BEING A LEARNER: A VIRTUE FOR THE 21ST CENTURY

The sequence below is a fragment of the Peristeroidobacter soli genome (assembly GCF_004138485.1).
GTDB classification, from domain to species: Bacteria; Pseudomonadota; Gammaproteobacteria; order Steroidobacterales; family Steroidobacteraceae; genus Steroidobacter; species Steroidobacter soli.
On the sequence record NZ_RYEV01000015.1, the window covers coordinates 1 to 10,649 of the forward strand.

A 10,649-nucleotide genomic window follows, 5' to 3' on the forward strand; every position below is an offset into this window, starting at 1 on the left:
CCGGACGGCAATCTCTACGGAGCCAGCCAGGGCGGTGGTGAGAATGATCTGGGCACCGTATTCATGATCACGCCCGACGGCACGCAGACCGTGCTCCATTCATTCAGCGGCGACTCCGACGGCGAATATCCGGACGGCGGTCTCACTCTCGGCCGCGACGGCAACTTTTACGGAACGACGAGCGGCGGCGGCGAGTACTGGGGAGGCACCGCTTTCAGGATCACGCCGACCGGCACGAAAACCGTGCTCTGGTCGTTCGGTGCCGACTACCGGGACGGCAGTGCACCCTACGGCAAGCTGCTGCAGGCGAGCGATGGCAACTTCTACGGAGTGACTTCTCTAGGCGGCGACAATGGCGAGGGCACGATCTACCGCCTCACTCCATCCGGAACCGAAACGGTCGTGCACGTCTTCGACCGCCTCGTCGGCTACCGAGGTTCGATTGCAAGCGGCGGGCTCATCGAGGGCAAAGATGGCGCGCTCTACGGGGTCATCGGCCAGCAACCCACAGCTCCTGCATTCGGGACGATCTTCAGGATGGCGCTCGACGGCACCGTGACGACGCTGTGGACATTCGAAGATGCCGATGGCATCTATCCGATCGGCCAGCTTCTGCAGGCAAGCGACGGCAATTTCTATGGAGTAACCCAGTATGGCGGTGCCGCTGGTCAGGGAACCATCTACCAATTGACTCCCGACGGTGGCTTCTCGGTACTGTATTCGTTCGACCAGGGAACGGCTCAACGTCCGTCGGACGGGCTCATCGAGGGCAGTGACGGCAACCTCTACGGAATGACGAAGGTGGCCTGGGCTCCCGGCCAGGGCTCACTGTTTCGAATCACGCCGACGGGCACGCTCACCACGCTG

Lifelong learning is something which one does for oneself that no one else can do for one: it is a public and personal human activity, rather than private or individualistic. One of the features of the education system is the paucity of a language for learning as process and participative experience. Personalised learning requires a sense of the worthwhileness of ‘being a learner’– a virtue in the 21st century. A sense of one's own worth as a person is essential to understanding one's identity as a learner. Research suggests the human capacity to learn can be understood as a form of consciousness which is characterised by particular values, attitudes and dispositions, with a lateral and a temporal connectivity. This ‘consciousness’ has several dimensions which are all related to becoming a person, with a learning identity. They also enable the learner to become aware of and appropriate what is of worth and map onto the sorts of core values that learning communities espouse. Awareness of self and of one's own worth as a person is a necessary condition for ‘becoming a learner’ and for identifying and engaging with ‘what is of worth’. Furthermore, a sense of self as a learner is formed in relationship, and understood as one learns to tell one's own story, as a participant in the conversation of the learning community. Character is the way in which we refer to that quality of personhood in which there is rooted the capacity to change and learn over time.